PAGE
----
I open it up and turn it around…hmm. Oddly, this is a huge fear of mine: receiving a gift I already own. My anxiety kicks in. Do I tell her I already own it. Do I act surprised? oh god. They’re all looking.
“The gift receipt is in the front page.” She says. She has a gift receipt for all her presents.
“Thank you, this is great.” A white lie, for it is indeed a great autobiography.
A song we mutually loathe comes on, causing a distraction from my inner meltdown. I use the moment to change the subject as I hide the book by my side in a shame that no one knows of but myself.
Only Jill can read that something is off with me, and as my true hero she stands and declares that it’s time for cookies.
A couple days after Christmas, I’m at home sitting on my favorite chair, looking over my gifts. There’s that darn book. By this point, Jill knows all about the double-book debacle.
“Why don’t you just donate it.” She says more than asks.
“Well, usually I would, but you know how it is with my sister. She left the gift receipt in there for a reason. If I replace it with another book, then I still get a good gift from her.”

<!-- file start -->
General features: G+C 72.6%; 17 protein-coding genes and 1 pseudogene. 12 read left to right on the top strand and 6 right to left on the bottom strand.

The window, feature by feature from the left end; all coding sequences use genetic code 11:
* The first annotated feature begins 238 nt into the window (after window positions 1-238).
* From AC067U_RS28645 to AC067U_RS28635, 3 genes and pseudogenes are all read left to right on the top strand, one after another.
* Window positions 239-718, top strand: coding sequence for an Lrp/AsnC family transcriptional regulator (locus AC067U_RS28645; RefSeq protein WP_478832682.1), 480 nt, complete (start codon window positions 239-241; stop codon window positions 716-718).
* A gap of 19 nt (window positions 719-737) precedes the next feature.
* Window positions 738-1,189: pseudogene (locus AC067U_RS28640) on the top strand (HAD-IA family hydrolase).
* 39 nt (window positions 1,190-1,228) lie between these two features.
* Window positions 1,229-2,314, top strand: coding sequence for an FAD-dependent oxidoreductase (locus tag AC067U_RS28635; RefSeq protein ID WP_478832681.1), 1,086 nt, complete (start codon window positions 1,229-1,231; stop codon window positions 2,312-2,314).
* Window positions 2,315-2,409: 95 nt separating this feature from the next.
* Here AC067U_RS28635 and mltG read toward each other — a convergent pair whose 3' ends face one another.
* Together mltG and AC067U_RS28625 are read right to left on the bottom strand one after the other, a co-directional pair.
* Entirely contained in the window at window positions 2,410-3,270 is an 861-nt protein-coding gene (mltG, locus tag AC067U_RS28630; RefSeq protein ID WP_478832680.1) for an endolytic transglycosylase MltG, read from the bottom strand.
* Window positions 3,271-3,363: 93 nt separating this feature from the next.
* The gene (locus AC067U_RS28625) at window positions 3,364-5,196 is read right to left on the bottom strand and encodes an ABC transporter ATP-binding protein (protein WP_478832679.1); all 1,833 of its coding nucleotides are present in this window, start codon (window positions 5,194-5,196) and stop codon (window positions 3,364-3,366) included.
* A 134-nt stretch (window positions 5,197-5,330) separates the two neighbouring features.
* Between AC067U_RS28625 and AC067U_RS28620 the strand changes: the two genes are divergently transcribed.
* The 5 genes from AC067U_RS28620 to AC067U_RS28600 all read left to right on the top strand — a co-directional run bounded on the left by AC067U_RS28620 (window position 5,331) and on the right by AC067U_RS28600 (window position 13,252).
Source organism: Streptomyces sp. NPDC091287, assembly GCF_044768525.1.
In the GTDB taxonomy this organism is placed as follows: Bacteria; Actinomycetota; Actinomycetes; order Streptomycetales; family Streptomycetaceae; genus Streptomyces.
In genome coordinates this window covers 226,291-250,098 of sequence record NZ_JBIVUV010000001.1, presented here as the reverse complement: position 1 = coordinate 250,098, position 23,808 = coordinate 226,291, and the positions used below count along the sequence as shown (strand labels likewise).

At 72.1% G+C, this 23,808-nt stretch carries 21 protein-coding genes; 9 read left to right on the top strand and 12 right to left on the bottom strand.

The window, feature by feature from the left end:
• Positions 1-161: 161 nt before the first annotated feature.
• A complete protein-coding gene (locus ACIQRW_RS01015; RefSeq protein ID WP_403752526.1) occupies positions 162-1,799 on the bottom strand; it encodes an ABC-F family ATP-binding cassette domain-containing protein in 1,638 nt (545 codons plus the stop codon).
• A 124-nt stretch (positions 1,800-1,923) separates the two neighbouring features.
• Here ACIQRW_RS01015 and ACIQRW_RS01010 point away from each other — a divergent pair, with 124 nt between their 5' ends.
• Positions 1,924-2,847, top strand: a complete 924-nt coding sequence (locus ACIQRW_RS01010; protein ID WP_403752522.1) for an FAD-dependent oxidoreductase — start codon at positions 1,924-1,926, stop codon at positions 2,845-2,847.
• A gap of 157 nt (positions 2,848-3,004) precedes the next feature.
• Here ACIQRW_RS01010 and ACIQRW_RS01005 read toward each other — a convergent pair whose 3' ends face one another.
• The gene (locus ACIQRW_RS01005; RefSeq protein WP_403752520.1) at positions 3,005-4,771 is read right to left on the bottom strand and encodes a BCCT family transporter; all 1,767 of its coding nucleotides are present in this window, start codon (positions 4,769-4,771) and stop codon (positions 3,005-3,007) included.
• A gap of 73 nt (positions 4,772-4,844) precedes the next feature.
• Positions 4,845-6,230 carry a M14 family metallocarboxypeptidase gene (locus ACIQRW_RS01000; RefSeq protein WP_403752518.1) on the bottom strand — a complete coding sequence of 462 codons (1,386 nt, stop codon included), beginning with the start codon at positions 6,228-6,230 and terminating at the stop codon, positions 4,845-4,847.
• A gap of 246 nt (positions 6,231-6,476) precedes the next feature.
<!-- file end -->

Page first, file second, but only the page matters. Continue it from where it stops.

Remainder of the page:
Jill shakes her head in humorous disappointment. Something I have grown accustomed to seeing nearly every day in our home.
I decide to exchange the book today, so I get dressed up for the cold. At the door, I’ve got my boots on, and as I get my gloves on, “okay, I’m ready to go. It shouldn’t take long at all”
“Alright,” she says, “but if you take my car, you’ll need to fill the tank.”
“I’d rather take my four-wheel drive, it’s snowing pretty hard. I’ll get you gas tomorrow.”
“That’s fine.” She says. “But if it’s snowing, I really think you should go another day.”
“I just want to get it over with, you know me. Besides, there’s another book I’m excited about, I can buy that after I return this one.”